PM discusses elections, crime cases, Nobel
Prime Minister Ivica Dačić has said that his Socialists (SPS) "also find the coming year the best for elections, because they achieved the best results."Source: B92, Tanjug
But the question now is whether this is a priority, Dačić told B92 TV in an interview late on Monday.
"I do not see a reason for elections. No government since that led by Đinđić had a more positive assessment from the citizens," he said.
Dačić added while "those parties that are not in the government want elections so they could be in power," SNS leader and his first deputy in the cabinet Aleksandar Vučić and himself do not believe that elections are a priority.
"All EU members today speak positively about Serbia, there has been a historic success on the road to European integration. There is a difficult period coming: on January 17 we will be forced to a meeting with Thaci so they can pressure us ahead of the first intergovernmental conference on January 21," said Dačić.
He added that in February "experts for chapters 23 and 24 are coming, when progress in reforms in the field of justice and internal affairs will be appraised."
He said that his relationship with Vučić was "correct" and that they always "sought agreement on everything." After the government reshuffle, Dačić stressed, the cabinet was stable and the SNS received a majority without elections.
The prime minister said that the public enterprise Srbijagas - led by SPS official Dušan Bajatović - "requires assistance from the state like some others," and that the company was "buying gas at higher prices than it is selling, which is one of the reasons for its lack of profitability."
Asked what will happen with the state-owned pharmaceutical company Galenika, and to comment on claims that the SPS "killed Galenika," Dačić said: "I have not protected anyone from the SPS, in any investigation... No one must abuse politics...But, you know that power corrupts people, and such things always occur...The party has nothing to do with it, such assessments are made for political purposes."
Asked about the so-called Banana Affair and whether he was in favor of his adviser Branko Lazarević being summoned for questioned - and whether he thought that "based on some information he was personally threatened" - Dačić said that the issue of Lazarević was "part of a political fight that was being led for a while."
He recalled that several years ago a working group was set up to dealing with the issue of suspected drug lord Darko Šarić. "It is not our (politicians') business to deal with police investigations, working groups do that," stressed Dačić, who also serves as interior minister, and added that there were "indications of an arrest," but that it was difficult to answer when Šarić might be apprehended.
Asked about the murder case of journalist Slavko Ćuruvija, which happened when the SPS and its then leader Slobodan Milošević were in power, Dačić said that "whoever did political killings must be held responsible."
Asked whether Milošević gave such orders, he replied that "Milošević is now dead, but whoever gave the orders should be held responsible, surely that should be prosecuted. The state also killed Zoran Đinđić, he was killed by the people who worked in the state system."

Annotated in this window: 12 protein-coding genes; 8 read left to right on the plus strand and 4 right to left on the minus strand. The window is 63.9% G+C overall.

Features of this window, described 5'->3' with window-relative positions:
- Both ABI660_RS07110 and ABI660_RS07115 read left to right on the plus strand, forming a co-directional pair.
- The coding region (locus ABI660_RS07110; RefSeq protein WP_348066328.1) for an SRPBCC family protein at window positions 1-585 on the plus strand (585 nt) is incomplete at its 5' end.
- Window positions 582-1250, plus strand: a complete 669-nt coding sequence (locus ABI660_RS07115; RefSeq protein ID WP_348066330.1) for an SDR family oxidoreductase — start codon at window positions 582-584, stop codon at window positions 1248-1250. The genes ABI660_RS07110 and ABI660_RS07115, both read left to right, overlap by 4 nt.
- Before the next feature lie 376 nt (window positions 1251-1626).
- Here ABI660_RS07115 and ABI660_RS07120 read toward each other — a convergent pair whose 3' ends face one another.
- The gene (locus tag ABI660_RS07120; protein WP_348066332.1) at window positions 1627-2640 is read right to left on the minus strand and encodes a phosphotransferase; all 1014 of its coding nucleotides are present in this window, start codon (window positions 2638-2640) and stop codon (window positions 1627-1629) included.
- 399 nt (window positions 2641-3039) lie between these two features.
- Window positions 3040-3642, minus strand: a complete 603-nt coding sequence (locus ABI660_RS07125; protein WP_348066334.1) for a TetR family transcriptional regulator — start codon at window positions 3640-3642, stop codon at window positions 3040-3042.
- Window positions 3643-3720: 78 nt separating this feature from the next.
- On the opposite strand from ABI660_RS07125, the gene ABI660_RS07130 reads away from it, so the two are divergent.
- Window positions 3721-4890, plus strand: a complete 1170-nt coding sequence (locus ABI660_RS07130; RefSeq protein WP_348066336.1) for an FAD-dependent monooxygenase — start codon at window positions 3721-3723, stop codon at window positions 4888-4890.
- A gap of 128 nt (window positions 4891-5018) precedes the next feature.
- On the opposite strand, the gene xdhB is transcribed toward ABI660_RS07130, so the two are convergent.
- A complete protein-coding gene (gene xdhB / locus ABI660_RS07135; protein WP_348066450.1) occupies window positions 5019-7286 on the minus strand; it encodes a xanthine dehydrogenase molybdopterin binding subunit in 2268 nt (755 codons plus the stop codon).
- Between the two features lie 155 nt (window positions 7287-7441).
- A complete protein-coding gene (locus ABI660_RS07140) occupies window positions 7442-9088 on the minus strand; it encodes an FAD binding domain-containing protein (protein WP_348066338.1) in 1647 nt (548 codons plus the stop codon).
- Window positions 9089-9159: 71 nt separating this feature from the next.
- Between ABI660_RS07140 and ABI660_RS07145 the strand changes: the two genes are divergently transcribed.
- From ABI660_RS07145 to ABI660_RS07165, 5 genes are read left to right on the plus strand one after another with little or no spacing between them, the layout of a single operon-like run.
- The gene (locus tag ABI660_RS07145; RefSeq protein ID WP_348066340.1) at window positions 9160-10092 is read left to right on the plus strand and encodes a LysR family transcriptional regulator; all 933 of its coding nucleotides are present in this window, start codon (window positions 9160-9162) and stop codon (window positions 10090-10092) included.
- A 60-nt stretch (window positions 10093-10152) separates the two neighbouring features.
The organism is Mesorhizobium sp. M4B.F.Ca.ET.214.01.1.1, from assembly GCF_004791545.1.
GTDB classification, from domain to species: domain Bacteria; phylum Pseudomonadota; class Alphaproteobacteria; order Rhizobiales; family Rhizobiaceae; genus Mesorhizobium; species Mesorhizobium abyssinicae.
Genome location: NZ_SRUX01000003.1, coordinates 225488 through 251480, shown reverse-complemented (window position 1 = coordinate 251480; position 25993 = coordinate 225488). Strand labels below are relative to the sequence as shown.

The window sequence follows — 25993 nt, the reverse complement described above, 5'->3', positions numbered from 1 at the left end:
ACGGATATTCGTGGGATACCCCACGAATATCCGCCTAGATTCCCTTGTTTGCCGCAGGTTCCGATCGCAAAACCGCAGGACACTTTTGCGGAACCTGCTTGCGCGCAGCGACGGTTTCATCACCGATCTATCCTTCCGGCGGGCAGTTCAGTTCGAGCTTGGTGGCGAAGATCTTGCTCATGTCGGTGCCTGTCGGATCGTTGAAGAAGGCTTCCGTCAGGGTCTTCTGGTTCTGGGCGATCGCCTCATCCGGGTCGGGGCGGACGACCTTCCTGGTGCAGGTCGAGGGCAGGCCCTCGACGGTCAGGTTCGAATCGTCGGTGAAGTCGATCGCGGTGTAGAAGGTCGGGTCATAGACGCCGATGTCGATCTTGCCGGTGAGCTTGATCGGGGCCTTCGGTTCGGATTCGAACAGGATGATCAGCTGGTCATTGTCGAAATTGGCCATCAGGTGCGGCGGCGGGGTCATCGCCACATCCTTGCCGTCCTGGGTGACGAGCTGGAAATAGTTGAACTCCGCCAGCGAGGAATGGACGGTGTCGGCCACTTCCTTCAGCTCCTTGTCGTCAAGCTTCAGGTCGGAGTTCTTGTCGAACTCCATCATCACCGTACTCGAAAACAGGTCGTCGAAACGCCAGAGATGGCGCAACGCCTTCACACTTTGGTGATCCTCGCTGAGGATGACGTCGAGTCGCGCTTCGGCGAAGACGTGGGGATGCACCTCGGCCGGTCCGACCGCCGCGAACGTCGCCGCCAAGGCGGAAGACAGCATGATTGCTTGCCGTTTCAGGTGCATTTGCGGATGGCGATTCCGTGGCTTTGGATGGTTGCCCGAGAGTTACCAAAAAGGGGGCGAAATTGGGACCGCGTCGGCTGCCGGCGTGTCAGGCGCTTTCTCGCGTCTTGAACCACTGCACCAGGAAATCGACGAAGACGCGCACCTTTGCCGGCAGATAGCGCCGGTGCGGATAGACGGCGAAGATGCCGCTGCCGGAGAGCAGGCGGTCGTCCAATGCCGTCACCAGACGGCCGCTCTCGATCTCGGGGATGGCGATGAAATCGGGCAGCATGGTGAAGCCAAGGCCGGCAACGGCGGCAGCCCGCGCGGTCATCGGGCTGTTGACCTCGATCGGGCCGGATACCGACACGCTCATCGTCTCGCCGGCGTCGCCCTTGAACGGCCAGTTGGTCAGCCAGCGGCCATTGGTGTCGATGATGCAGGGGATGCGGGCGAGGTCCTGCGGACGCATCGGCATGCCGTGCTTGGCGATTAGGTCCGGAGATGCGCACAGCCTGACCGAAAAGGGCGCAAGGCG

"Nobody should be suspicious that someone will be acquitted," Dačić said, mentioning that the Commission for Investigation of Murders of Journalists helped the investigation.
"It would be just if these cases were finished at this time, because the parties that I belong to and the one which Vučić belonged to then - they were in power at the time."
Asked about President Tomislav Nikolić's claim that he was being wiretapped, Dačić said that he, as a minister, got involved in this issue and that "already some personnel changes have taken place."
"To be clear - the role of the police is to protect state officials and these procedures are the topics which will soon be discussed," he said, adding that he could not say whether the president was indeed wiretapped.
When asked what he thought about a message sent by Nikolić that he would not sign any "interstate agreement with Kosovo," Dačić said that this message was not sent to him, but to "the EU and Brussels."
"The (Kosovo) talks were status-neutral from the start, the talks which, I'll remind you, were initiated by President Nikolić," Dačić said.
"None of us has the intention and the Serbian government will never sign an inter-state contract with Priština. We will never, at the cost of future membership in the EU, change that opinion," said Dačić.
Ivica Dačić also said that his chances of winning a Nobel Peace Prize are a thousand to one and the issue should be put aside, as even if he wins the award, he will think very seriously about whether he should accept it in the company of Kosovo Prime Minister Hashim Thaci.
He stated that he had said it before the UN Security Council, in Thaci’s presence, that he considers Thaci to be a trader in human organs. The prime minister stressed that he had not asked anybody to nominate him for the prize and none of his efforts have been aimed at receiving it and he is not interested in it.
“Should Thaci receive it or not is not something that we can be deciding about, and the chances of my getting it are a thousand to one so the issue should be put aside. The only good thing here is that somebody said something nice about us, and whether I like the company – well, I did not like the company even when I first sat down to negotiate,” Dačić said.
“If I get it, I will seriously think about whether it should be received in such a company at all,” Dačić said when asked to comment on a statement by Serbian President Tomislav Nikolic that he should not accept receiving the prize in the presence of the Kosovo prime minister.